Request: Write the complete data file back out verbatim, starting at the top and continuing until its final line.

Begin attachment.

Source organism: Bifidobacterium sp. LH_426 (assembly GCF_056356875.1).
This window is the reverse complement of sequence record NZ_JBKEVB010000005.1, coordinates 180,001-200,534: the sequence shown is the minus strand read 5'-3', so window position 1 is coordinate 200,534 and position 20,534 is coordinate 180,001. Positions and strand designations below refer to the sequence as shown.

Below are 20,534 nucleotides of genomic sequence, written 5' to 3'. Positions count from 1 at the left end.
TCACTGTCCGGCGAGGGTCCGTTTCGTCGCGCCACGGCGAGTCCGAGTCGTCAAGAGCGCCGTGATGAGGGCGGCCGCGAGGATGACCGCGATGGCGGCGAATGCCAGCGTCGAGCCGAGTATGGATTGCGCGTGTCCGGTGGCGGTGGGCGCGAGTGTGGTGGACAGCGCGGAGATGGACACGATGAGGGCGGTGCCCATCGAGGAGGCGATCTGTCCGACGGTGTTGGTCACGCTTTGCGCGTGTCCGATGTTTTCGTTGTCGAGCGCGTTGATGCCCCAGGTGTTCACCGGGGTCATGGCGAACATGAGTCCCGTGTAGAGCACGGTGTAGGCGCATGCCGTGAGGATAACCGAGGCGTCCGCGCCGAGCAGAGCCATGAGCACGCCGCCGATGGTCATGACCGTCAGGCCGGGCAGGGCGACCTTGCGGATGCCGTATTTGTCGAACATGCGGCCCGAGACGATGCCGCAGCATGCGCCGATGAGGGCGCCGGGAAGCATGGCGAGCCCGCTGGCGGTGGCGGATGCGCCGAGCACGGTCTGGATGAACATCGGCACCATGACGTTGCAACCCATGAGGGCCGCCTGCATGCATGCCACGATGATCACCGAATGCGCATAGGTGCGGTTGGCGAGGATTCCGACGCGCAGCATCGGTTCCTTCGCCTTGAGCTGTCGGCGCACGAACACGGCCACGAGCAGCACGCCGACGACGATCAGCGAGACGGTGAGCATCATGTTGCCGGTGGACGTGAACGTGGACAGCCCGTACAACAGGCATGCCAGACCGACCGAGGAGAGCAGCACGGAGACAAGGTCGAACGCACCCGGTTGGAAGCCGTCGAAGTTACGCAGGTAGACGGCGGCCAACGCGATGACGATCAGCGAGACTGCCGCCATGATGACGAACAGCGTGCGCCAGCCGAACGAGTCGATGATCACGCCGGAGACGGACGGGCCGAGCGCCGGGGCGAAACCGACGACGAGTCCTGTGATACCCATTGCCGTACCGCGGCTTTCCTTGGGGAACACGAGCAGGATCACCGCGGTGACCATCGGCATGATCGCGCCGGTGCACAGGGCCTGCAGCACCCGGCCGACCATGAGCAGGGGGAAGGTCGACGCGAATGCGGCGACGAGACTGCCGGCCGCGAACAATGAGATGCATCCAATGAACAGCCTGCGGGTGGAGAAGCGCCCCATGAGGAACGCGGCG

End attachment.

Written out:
Source organism: Bifidobacterium sp. LH_426 (assembly GCF_056356875.1).
This window is the reverse complement of sequence record NZ_JBKEVB010000005.1, coordinates 180,001-200,534: the sequence shown is the minus strand read 5'-3', so window position 1 is coordinate 200,534 and position 20,534 is coordinate 180,001. Positions and strand designations below refer to the sequence as shown.

Below are 20,534 nucleotides of genomic sequence, written 5' to 3'. Positions count from 1 at the left end.
TCACTGTCCGGCGAGGGTCCGTTTCGTCGCGCCACGGCGAGTCCGAGTCGTCAAGAGCGCCGTGATGAGGGCGGCCGCGAGGATGACCGCGATGGCGGCGAATGCCAGCGTCGAGCCGAGTATGGATTGCGCGTGTCCGGTGGCGGTGGGCGCGAGTGTGGTGGACAGCGCGGAGATGGACACGATGAGGGCGGTGCCCATCGAGGAGGCGATCTGTCCGACGGTGTTGGTCACGCTTTGCGCGTGTCCGATGTTTTCGTTGTCGAGCGCGTTGATGCCCCAGGTGTTCACCGGGGTCATGGCGAACATGAGTCCCGTGTAGAGCACGGTGTAGGCGCATGCCGTGAGGATAACCGAGGCGTCCGCGCCGAGCAGAGCCATGAGCACGCCGCCGATGGTCATGACCGTCAGGCCGGGCAGGGCGACCTTGCGGATGCCGTATTTGTCGAACATGCGGCCCGAGACGATGCCGCAGCATGCGCCGATGAGGGCGCCGGGAAGCATGGCGAGCCCGCTGGCGGTGGCGGATGCGCCGAGCACGGTCTGGATGAACATCGGCACCATGACGTTGCAACCCATGAGGGCCGCCTGCATGCATGCCACGATGATCACCGAATGCGCATAGGTGCGGTTGGCGAGGATTCCGACGCGCAGCATCGGTTCCTTCGCCTTGAGCTGTCGGCGCACGAACACGGCCACGAGCAGCACGCCGACGACGATCAGCGAGACGGTGAGCATCATGTTGCCGGTGGACGTGAACGTGGACAGCCCGTACAACAGGCATGCCAGACCGACCGAGGAGAGCAGCACGGAGACAAGGTCGAACGCACCCGGTTGGAAGCCGTCGAAGTTACGCAGGTAGACGGCGGCCAACGCGATGACGATCAGCGAGACTGCCGCCATGATGACGAACAGCGTGCGCCAGCCGAACGAGTCGATGATCACGCCGGAGACGGACGGGCCGAGCGCCGGGGCGAAACCGACGACGAGTCCTGTGATACCCATTGCCGTACCGCGGCTTTCCTTGGGGAACACGAGCAGGATCACCGCGGTGACCATCGGCATGATCGCGCCGGTGCACAGGGCCTGCAGCACCCGGCCGACCATGAGCAGGGGGAAGGTCGACGCGAATGCGGCGACGAGACTGCCGGCCGCGAACAATGAGATGCATCCAATGAACAGCCTGCGGGTGGAGAAGCGCCCCATGAGGAACGCGGCG